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Job strain as a risk factor for leisure-time physical inactivity: an individual-participant meta-analysis of up to 170,000 men and women: the IPD-Work Consortium

By Eleonor I. Fransson, Katriina Heikkila, Solja T. Nyberg and Mark Hamer

Abstract

The authors are: Eleonor I. Fransson*, Katriina Heikkilä, Solja T. Nyberg, Marie Zins, Hugo Westerlund,\ud Peter Westerholm, Ari Väänänen, Marianna Virtanen, Jussi Vahtera, Töres Theorell,\ud Sakari Suominen, Archana Singh-Manoux, Johannes Siegrist, Séverine Sabia, Reiner Rugulies, Jaana Pentti, Tuula Oksanen, Maria Nordin, Martin L. Nielsen, Michael G. Marmot,\ud Linda L. Magnusson Hanson, Ida E. H. Madsen, Thorsten Lunau, Constanze Leineweber,\ud Meena Kumari, Anne Kouvonen, Aki Koskinen, Markku Koskenvuo, Anders Knutsson,\ud France Kittel, Karl-Heinz Jöckel, Matti Joensuu, Irene L. Houtman, Wendela E. Hooftman,\ud Marcel Goldberg, Goedele A. Geuskens, Jane E. Ferrie, Raimund Erbel, Nico Dragano,\ud Dirk De Bacquer, Els Clays, Annalisa Casini, Hermann Burr, Marianne Borritz,\ud Sébastien Bonenfant, Jakob B. Bjorner, Lars Alfredsson, Mark Hamer, G. David Batty, and\ud Mika Kivimäki This is an Open Access Article. It is published by Oxford Univ. Press under the Creative Commons Attribution-NonCommercial 3.0 Unported Licence (CC BY). Full details of this licence are available at: https://creativecommons.org/licenses/by-nc/3.0/Unfavorable work characteristics, such as low job control and too high or too low job demands, have been suggested to increase the likelihood of physical inactivity during leisure time, but this has not been verified in large-scale studies. The authors combined individual-level data from 14 European cohort studies (baseline years from 1985–1988 to 2006–2008) to examine the association between unfavorable work characteristics and leisure-time physical inactivity in a total of 170,162 employees (50% women; mean age, 43.5 years). Of these\ud employees, 56,735 were reexamined after 2–9 years. In cross-sectional analyses, the odds for physical inactivity were 26% higher (odds ratio = 1.26, 95% confidence interval: 1.15, 1.38) for employees with high-strain jobs (low control/high demands) and 21% higher (odds ratio = 1.21, 95% confidence interval: 1.11, 1.31) for those with\ud passive jobs (low control/low demands) compared with employees in low-strain jobs (high control/low demands). In prospective analyses restricted to physically active participants, the odds of becoming physically inactive during follow-up were 21% and 20% higher for those with high-strain (odds ratio = 1.21, 95% confidence interval: 1.11, 1.32) and passive (odds ratio = 1.20, 95% confidence interval: 1.11, 1.30) jobs at baseline. These data\ud suggest that unfavorable work characteristics may have a spillover effect on leisure-time physical activity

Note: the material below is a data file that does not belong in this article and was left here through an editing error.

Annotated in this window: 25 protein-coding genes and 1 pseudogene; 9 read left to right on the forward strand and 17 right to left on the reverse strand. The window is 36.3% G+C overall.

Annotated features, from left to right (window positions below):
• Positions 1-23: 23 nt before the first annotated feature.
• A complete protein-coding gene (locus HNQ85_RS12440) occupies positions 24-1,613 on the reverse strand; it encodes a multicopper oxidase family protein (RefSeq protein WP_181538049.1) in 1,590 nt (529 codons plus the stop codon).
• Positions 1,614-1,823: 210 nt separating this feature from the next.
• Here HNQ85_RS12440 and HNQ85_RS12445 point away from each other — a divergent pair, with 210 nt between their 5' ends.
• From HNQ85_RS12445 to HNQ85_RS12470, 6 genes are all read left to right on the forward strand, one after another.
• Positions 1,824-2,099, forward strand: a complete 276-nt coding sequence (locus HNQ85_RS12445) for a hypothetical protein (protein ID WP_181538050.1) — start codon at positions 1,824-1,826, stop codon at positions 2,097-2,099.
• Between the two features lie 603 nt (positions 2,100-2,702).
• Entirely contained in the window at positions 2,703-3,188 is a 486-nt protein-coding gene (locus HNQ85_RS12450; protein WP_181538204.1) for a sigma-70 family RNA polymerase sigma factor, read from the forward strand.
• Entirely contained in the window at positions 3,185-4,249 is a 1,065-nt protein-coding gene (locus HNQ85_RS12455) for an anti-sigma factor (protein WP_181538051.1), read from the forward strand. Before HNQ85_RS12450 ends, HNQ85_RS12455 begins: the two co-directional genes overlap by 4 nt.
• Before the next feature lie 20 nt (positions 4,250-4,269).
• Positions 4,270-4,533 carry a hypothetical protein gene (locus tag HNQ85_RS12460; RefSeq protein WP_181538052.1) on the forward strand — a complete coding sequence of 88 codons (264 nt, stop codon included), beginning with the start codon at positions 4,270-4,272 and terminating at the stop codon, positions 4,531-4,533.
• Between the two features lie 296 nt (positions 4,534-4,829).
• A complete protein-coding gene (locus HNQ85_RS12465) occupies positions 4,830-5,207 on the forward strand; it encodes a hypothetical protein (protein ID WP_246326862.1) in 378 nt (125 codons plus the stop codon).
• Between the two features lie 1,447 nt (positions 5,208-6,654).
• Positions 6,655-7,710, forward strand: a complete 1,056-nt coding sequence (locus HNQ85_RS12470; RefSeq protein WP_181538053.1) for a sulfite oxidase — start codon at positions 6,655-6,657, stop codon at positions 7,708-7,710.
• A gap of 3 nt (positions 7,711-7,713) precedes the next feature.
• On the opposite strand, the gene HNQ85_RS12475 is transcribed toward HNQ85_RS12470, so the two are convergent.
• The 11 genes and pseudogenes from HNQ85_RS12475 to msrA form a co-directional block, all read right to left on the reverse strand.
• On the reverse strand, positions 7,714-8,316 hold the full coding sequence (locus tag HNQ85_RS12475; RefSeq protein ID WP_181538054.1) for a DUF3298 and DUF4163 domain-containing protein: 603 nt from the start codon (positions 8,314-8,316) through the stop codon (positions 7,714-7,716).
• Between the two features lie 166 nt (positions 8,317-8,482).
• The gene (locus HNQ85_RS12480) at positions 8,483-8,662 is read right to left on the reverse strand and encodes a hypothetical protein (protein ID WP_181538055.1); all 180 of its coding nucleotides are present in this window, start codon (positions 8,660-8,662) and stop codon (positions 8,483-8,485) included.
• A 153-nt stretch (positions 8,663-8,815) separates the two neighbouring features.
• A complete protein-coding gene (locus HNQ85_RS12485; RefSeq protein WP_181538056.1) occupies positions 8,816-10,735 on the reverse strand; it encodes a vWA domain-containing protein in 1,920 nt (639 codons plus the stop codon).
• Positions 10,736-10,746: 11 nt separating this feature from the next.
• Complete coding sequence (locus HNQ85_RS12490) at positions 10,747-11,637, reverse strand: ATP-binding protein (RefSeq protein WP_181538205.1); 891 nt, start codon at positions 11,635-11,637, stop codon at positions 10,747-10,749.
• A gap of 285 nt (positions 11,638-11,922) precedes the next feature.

Topics: Cohort studies, Exercise, Physical activity, Psychosocial factors, Working population
Publisher: © The Authors. Published by Oxford University Press on behalf of the Johns Hopkins Bloomberg School of Public Health
Year: 2012
DOI identifier: 10.1093/aje
OAI identifier: oai:dspace.lboro.ac.uk:2134/19189
Journal:

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